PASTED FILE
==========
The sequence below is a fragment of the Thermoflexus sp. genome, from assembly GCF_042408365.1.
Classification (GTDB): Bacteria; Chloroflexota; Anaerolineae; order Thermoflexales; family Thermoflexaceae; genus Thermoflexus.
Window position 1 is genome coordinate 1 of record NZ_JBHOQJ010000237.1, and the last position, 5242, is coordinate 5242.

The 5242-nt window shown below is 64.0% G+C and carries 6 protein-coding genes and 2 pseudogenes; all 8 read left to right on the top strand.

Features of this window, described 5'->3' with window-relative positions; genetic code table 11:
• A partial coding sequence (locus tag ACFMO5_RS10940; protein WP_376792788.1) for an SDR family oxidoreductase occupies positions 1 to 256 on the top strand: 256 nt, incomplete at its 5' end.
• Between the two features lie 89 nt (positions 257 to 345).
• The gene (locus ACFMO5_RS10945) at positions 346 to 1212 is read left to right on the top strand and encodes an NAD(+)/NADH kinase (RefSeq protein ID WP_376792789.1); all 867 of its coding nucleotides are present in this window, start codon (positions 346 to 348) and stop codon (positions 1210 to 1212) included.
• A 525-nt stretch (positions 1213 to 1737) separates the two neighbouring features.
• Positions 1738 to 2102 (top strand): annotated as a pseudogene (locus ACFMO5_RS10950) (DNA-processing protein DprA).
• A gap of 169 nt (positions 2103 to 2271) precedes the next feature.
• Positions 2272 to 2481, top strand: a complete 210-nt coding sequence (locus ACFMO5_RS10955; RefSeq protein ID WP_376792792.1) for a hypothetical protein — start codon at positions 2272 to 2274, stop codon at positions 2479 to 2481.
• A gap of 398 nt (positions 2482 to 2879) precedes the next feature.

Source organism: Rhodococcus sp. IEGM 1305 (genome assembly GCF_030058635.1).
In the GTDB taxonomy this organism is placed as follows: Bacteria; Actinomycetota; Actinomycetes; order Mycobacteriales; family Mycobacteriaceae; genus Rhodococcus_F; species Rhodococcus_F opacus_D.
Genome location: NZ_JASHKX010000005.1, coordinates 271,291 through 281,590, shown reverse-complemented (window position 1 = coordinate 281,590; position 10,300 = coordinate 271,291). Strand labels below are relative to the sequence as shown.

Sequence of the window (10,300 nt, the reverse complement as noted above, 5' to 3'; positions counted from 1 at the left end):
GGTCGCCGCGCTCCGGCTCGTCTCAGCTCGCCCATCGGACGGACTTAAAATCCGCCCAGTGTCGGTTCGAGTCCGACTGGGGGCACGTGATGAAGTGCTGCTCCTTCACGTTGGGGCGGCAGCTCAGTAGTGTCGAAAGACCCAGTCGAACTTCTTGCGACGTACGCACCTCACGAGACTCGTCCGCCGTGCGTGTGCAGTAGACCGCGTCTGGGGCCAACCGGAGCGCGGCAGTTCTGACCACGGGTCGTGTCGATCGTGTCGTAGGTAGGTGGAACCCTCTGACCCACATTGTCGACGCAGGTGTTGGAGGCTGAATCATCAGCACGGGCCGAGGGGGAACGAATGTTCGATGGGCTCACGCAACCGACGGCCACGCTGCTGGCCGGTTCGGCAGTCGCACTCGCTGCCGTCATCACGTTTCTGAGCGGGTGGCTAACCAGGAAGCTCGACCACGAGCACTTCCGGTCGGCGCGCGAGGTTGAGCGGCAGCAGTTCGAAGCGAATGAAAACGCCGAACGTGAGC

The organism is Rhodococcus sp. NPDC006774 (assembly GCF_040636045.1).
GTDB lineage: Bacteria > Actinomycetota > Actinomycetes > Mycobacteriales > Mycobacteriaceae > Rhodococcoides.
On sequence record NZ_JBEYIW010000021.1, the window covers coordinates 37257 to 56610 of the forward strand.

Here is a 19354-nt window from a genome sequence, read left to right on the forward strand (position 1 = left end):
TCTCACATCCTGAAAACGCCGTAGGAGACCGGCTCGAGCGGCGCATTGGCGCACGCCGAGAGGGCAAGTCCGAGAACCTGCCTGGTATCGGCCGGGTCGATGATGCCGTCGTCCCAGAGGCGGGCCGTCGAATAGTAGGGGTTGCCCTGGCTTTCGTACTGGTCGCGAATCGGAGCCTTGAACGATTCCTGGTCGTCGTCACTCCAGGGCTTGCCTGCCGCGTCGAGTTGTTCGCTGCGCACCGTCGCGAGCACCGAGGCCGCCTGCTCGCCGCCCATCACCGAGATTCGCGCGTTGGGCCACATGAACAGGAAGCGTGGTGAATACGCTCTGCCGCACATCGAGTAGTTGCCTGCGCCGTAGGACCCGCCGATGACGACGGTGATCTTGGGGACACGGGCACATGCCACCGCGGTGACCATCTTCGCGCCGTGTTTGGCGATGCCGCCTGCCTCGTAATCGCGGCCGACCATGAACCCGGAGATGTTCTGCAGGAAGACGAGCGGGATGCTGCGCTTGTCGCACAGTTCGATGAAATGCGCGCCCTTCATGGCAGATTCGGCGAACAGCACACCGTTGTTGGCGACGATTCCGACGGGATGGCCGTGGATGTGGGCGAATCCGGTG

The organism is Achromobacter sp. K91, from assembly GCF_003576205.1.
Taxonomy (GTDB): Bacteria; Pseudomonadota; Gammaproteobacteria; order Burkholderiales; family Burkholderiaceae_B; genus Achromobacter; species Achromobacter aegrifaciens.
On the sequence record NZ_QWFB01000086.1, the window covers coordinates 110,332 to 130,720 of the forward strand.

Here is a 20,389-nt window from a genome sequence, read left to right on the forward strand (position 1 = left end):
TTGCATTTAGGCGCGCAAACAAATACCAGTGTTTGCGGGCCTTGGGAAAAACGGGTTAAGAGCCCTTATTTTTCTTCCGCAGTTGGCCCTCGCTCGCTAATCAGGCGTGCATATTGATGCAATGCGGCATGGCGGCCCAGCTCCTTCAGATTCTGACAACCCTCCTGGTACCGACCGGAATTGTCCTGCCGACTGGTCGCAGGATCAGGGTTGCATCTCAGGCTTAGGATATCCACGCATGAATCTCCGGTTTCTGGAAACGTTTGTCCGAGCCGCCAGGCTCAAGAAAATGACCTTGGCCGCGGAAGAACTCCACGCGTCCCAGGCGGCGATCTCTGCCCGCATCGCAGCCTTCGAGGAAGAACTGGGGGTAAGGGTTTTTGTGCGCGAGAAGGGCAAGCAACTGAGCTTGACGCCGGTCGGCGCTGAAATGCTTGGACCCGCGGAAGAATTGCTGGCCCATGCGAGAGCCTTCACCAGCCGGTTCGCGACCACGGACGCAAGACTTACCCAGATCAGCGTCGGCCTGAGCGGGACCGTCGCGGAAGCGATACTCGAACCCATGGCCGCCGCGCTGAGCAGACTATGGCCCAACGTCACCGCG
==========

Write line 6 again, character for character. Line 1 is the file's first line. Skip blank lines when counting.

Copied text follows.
• A partial coding sequence (locus tag ACFMO5_RS10940; protein WP_376792788.1) for an SDR family oxidoreductase occupies positions 1 to 256 on the top strand: 256 nt, incomplete at its 5' end.